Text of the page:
Well, it's official. French Prime Minister François Fillon has declared that the title mademoiselle (Miss) will no longer be included on any government forms or documents. The decision comes after months of campaigning by two French feminist groups, Osez le féminisme! (Dare To Be Feminist!) and Les Chiennes de garde (The Watchdogs), who argue that the term places an unfair emphasis on a woman's marital status. Mademoiselle literally means "my young lady" (ma + demoiselle), just as madame comes from "my lady" and monsieur "my lord." Monsieur has long been used to identify both single and married men, as the archaic male equivalent of mademoiselle, mon damoiseau, never became an honorific title. Now madame will be used for all women, whether single or married, and is thus best translated as "Ms." instead of "Mrs."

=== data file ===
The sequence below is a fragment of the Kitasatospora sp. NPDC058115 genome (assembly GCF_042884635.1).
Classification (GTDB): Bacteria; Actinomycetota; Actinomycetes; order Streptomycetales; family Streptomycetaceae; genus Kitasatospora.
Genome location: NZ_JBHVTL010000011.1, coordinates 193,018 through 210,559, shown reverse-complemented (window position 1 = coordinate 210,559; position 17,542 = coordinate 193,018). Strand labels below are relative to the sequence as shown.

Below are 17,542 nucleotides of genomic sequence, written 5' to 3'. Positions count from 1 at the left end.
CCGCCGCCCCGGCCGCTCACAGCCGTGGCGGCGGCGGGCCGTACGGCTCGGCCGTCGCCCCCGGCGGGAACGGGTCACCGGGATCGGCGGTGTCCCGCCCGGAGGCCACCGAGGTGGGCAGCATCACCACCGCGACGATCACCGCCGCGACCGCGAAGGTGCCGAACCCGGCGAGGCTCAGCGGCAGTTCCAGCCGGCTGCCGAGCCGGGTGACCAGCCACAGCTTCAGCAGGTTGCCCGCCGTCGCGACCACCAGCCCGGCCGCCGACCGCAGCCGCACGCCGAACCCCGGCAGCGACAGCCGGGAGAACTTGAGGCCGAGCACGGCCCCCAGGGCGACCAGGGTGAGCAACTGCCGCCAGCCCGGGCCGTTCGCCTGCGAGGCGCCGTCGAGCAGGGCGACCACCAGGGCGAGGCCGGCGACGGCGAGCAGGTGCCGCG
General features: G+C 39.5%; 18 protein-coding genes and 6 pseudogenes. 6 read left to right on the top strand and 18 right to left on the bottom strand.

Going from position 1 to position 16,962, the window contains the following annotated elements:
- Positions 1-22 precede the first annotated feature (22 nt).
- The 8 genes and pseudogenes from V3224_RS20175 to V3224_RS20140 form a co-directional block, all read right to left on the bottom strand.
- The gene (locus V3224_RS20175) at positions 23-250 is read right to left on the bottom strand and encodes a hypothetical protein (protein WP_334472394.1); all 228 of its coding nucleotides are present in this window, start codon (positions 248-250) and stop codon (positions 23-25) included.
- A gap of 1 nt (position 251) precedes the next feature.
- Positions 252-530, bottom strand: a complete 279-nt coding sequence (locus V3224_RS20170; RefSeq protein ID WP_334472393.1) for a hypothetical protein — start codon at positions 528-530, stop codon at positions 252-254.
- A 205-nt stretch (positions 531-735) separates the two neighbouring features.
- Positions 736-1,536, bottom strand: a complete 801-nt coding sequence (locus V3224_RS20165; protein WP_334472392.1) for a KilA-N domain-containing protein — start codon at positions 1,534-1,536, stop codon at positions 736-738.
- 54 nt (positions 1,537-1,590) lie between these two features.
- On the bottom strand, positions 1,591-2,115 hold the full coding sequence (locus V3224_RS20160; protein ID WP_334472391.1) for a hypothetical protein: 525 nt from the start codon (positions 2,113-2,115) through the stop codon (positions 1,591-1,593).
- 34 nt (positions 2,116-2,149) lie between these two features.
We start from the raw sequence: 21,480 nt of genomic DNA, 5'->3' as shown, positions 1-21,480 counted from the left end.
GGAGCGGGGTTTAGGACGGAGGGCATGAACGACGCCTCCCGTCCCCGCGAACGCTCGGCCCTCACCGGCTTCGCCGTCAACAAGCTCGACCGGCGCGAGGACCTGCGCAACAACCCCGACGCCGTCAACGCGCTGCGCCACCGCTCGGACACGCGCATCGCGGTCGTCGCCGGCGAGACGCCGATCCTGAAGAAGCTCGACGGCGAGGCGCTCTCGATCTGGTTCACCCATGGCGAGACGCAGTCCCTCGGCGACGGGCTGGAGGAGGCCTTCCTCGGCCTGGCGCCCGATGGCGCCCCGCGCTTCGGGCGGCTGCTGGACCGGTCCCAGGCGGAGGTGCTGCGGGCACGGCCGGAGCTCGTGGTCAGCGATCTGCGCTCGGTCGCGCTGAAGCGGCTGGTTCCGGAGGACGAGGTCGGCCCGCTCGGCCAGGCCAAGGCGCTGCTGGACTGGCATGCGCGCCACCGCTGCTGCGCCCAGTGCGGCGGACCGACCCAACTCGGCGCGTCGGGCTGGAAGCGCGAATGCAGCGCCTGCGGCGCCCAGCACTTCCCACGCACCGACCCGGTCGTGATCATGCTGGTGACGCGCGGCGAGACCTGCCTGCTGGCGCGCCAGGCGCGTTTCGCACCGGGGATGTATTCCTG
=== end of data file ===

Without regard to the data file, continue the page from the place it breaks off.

Madame, qu'est-ce que vous avez préparé, vous?
Ma'am, what about you, what did you prepare?Play Caption
Ne riez pas, monsieur, c'est très sérieux.
Do not laugh, sir, it's quite serious.
Caption 17, Le Journal - Les effets bénéfiques du rire!Play Caption
Non, c'est madame qui a préparé le riz.
No, it's the lady who prepared the rice.Play Caption
Y a un beau monsieur là de quatre-vingt-treize ans qui veut vous inviter, hein!
There's a handsome ninety-three-year-old gentleman here who wants to invite you, you know!
Caption 33, Actu Vingtième - Le Repas des anciensPlay Caption
Mesdames et messieurs, sans plus tarder, voici Hugo Bonneville.
Ladies and gentlemen, without further delay, here is Hugo Bonneville.
Captions 4-5, Hugo Bonneville - Être musicienPlay Caption